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2011 ISAJ Symposium

By admin - Posted on 31 December 2011

India-Japan Symposium on Global Challenges in Health and Environment

(Dedicated to the victims of the Great East-Japan Earthquake/Tsunami)
Venue: Indian Embassy Auditorium, Tokyo     
Date: 7 October 2011 (Friday)


Organized by: 




The Indian Scientists Association in Japan (ISAJ), organized its annual symposium on the topic of “Global Challenges in Health and Environment” at the auditorium of the Embassy of India in Tokyo on 7th October 2011.  This was the second successful event of ISAJ after the launch of annual symposium last year that was inaugurated by the then Indian Science and Technology Hon’ble Minister Mr. Prithviraj Chavan.


The 2011 ISAJ symposium  recognized the catastrophic damage to East Japan caused by Earthquake and Tsunami of March 11 2011.  Therefore, in addition to addressing some issues related to this disaster, symposium participants observed a moment of silence in the honor of the disaster victims.


In his inaugural address the Ambassador of India H.E. Mr. Alok Prasad, stressed the need for clean environment and better healthcare system for everybody and emphasized the need for sustainable management of our environment.  Dr. Chadaram Sivaji, Counsellor S &T, Embassy of India, Tokyo spoke about the present status of India-Japan collaborations in S&T and future prospects.  Mr. Kenji Kimura, Director for International Exchange Promotion/MEXT emphasized on the growing importance of India-Japan c

ooperation in science and technology to address pressing global issues in health and environment.  Dr. Sunil Kaul, ISAJ Chairman gave an overview on ISAJ activities in his welcome address, Dr. Ruby Pawankar, Convenor, spoke about the importance of scientific collaboration in medical sciences especially in the area of emerging non-communicable diseases that have been highlighted in the UN strategy in 2011.  Dr. Swadhin Behera, Co-Convenor emphasized the need to develop bilateral and multilateral cooperation for the sustainable management of the earth environment.  Dr. Alok Singh, Organizing Chairman, thanked all the participants, members of the organizing committee and sponsors for their support to make this symposium a grand success.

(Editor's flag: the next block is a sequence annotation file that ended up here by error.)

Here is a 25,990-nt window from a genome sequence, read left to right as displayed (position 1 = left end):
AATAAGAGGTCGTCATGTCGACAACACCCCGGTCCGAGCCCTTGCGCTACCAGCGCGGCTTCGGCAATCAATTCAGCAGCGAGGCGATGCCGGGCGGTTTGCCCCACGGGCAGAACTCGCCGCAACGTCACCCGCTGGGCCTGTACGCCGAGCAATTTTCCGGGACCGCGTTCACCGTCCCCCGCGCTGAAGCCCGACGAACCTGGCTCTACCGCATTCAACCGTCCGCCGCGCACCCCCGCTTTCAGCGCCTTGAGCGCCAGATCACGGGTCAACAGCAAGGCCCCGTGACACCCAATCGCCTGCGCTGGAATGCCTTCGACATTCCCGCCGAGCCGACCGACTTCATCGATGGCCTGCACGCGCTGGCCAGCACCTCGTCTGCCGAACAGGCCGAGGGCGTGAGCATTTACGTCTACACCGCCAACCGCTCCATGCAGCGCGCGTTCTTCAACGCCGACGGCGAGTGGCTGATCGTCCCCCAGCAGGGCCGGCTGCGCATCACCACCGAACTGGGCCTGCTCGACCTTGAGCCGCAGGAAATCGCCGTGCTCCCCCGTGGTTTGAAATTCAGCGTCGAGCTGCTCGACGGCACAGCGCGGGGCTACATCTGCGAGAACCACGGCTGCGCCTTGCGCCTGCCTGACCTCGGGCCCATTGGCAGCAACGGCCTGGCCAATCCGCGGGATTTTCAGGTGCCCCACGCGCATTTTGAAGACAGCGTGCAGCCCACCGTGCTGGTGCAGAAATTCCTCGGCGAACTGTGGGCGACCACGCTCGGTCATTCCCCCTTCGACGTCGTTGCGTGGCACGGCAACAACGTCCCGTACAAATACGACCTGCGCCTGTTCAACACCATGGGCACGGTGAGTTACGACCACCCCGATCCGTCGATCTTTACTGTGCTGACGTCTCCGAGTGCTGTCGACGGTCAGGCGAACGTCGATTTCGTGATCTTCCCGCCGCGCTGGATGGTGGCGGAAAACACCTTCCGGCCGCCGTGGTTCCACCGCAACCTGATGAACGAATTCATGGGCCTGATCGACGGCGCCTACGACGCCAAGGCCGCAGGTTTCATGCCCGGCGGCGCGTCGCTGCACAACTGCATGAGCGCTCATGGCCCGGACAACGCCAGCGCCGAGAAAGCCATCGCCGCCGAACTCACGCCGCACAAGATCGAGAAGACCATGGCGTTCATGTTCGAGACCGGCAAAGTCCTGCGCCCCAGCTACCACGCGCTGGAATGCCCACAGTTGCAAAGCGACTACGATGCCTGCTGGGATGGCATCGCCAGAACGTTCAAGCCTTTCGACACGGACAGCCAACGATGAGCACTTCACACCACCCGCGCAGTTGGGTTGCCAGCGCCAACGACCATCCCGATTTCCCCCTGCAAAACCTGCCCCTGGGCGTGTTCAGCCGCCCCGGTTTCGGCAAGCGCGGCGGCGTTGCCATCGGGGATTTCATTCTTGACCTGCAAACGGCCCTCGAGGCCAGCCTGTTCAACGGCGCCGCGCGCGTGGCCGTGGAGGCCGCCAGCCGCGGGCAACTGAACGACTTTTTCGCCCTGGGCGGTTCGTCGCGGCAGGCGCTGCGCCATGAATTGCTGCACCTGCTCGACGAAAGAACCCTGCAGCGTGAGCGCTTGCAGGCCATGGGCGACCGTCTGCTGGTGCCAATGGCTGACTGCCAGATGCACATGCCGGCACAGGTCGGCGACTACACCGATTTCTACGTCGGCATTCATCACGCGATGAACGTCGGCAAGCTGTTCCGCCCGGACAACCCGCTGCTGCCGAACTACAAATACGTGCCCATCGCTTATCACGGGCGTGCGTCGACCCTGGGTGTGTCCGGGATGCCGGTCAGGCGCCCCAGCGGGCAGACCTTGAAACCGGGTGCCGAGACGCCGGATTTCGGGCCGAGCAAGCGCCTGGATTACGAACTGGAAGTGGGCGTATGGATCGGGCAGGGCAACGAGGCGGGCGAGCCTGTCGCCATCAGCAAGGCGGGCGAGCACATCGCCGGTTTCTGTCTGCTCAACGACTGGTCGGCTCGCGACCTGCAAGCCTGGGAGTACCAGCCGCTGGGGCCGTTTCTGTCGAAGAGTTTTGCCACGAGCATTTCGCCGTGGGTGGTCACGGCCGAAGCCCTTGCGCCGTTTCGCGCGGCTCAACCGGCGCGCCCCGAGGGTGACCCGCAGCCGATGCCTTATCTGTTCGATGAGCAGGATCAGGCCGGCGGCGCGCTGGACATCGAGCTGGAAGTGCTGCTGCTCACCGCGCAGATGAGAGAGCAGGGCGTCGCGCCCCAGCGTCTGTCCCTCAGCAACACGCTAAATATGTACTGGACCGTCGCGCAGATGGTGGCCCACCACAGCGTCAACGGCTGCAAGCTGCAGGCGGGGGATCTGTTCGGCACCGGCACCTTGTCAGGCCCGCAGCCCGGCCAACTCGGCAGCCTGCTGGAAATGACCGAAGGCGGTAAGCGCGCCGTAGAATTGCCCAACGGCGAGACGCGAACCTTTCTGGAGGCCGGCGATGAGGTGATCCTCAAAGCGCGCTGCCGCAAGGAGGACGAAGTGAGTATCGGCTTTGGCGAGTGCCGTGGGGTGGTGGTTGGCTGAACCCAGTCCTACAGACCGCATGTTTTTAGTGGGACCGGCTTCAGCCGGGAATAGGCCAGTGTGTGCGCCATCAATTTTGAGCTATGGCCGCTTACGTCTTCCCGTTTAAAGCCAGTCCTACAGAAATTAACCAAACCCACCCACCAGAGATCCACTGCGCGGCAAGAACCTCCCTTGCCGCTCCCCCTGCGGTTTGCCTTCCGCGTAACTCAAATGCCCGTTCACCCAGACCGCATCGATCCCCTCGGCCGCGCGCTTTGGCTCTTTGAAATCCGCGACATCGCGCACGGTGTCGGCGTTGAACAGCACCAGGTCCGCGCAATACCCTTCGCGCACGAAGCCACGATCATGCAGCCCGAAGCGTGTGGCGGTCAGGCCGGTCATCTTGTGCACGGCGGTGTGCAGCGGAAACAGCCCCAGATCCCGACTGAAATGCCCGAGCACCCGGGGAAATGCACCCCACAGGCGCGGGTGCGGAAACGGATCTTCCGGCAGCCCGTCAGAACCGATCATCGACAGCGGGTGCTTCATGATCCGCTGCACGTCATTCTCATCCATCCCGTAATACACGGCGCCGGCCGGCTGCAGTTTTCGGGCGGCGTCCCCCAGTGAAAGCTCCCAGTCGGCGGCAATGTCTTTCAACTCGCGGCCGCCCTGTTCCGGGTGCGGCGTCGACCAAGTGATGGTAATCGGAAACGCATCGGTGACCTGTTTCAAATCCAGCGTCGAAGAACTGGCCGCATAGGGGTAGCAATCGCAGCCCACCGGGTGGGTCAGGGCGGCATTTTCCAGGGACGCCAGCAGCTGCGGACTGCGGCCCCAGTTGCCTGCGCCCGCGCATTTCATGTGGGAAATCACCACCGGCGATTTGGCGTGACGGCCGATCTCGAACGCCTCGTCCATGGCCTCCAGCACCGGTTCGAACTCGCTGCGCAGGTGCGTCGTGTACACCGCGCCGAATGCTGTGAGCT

The 2011 ISAJ symposium was addressed by eleven prominent scholars and was attended by about 100 participants from various disciplines of science and medicine.  In addition, 60 poster presentations by young researchers, out of which 9 were chosen for short presentations in the plenary sessions, portrayed the recent advances in above topics.  The participants include representatives from Academia, Industry, National Institutes and Government Departments from Japan and the Indian Scientists, Scholars and Students in Japan.  The presentations were on multidisciplinary theme on Health and Environment.

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ISAJ is a forum of Indian Scientists in Japan registered as an NPO with a vision to strengthen India-Japan collaborations in the field of Science and Technology.  Established in December 2008, it was formally launched in Tsukuba, Japan on January 19, 2009 by Dr. R. Chidambaram, Principal Scientific Advisor, Government of India.  After its establishment, ISAJ has been holding annual symposia besides a series of seminars and meetings at the local chapters to promote S&T cooperation between Japan and India by facilitating greater interaction between Indian scientists and researchers and scientific community in Japan.


Health and Environment are the two major topics of research considering that the world is facing serious challenges in both issues at this time.  For the reason, the Grand Challenges in Global Health and Environment have been at the forefront of the Japanese research initiatives; for example the new initiatives under Life and Green Innovations introduced by MEXT.  Keeping these initiatives in mind and with the growing importance of India-Japan partnership in science and technology, the second ISAJ symposium was organized to help develop stronger collaboration among Indian and Japanese researchers with particular emphasis on the following topics:


i)  Challenges and Innovations in Health Sciences, ii)  Health, Environment and Environmental Hazard, iii) Natural Disasters and Environment and iv) Energy and Environment